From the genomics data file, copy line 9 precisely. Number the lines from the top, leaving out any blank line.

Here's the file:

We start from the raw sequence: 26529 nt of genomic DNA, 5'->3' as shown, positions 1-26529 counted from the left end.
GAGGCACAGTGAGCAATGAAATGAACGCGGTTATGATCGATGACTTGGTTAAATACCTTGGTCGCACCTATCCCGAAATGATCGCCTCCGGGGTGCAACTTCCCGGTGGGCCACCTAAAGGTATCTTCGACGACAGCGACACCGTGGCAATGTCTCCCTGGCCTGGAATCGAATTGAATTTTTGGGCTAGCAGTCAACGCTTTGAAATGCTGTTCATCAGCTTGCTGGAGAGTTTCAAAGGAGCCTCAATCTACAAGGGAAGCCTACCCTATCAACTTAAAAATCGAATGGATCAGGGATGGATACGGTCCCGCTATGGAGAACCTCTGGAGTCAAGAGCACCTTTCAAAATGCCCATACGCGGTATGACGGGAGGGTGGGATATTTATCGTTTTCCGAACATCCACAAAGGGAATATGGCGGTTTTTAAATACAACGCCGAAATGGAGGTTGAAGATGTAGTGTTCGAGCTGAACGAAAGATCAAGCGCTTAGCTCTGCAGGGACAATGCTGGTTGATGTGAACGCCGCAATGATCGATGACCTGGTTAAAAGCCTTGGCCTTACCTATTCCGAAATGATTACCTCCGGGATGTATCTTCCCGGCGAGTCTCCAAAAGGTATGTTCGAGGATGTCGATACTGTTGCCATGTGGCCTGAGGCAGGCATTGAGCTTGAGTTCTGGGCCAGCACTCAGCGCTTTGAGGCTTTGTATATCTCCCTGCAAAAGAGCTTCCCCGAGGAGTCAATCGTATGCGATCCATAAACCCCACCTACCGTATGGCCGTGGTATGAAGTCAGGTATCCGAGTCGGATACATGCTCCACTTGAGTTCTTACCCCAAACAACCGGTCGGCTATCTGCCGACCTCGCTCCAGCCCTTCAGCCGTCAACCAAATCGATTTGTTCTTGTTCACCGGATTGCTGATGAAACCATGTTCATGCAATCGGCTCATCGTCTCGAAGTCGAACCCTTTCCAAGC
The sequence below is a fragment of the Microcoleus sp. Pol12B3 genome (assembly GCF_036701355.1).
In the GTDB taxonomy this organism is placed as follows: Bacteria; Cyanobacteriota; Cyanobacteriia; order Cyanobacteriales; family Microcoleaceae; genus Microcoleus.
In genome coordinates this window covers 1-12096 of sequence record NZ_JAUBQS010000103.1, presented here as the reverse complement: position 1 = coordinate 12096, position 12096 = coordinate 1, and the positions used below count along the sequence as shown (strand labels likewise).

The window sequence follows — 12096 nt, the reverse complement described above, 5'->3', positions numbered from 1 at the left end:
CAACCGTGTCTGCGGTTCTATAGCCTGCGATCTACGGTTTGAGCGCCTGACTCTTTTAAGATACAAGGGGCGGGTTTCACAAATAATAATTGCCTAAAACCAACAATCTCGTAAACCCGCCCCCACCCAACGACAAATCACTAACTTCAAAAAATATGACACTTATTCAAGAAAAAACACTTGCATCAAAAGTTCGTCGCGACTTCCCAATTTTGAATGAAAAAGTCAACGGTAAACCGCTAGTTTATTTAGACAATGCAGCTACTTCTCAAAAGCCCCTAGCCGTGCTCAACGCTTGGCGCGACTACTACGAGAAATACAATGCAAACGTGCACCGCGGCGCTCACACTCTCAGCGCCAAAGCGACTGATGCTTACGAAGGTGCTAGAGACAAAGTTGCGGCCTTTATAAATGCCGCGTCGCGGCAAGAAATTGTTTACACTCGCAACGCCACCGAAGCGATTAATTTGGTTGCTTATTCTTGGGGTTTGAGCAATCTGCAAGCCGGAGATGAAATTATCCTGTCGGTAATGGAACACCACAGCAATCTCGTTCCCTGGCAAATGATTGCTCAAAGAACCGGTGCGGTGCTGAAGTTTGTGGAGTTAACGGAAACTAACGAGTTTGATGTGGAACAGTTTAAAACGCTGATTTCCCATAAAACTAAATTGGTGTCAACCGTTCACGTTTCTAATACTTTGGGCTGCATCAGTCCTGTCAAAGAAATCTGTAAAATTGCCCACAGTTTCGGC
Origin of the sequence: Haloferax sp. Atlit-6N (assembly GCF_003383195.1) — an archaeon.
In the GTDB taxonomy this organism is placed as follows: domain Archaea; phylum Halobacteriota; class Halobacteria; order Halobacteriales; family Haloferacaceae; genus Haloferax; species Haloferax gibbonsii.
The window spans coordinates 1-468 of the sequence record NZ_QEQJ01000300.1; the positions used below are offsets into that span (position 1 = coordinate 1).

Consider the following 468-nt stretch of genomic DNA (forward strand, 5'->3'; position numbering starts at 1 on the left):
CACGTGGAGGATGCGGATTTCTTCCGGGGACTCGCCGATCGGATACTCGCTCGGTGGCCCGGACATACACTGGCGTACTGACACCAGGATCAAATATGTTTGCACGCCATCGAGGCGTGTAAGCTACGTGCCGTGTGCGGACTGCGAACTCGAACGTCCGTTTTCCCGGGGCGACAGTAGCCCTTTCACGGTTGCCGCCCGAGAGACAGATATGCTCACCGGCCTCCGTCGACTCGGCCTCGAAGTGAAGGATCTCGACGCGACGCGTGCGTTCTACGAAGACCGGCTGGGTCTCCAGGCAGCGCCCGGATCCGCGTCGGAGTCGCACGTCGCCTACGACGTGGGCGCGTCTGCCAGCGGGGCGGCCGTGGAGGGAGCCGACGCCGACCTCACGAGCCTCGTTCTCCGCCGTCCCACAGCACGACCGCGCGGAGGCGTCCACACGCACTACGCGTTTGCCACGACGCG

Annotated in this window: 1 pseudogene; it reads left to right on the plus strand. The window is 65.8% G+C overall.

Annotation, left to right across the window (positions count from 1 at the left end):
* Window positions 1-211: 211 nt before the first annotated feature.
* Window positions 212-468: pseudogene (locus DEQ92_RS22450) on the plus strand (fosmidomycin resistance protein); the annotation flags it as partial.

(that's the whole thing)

In the GTDB taxonomy this organism is placed as follows: domain Archaea; phylum Halobacteriota; class Halobacteria; order Halobacteriales; family Haloferacaceae; genus Haloferax; species Haloferax gibbonsii.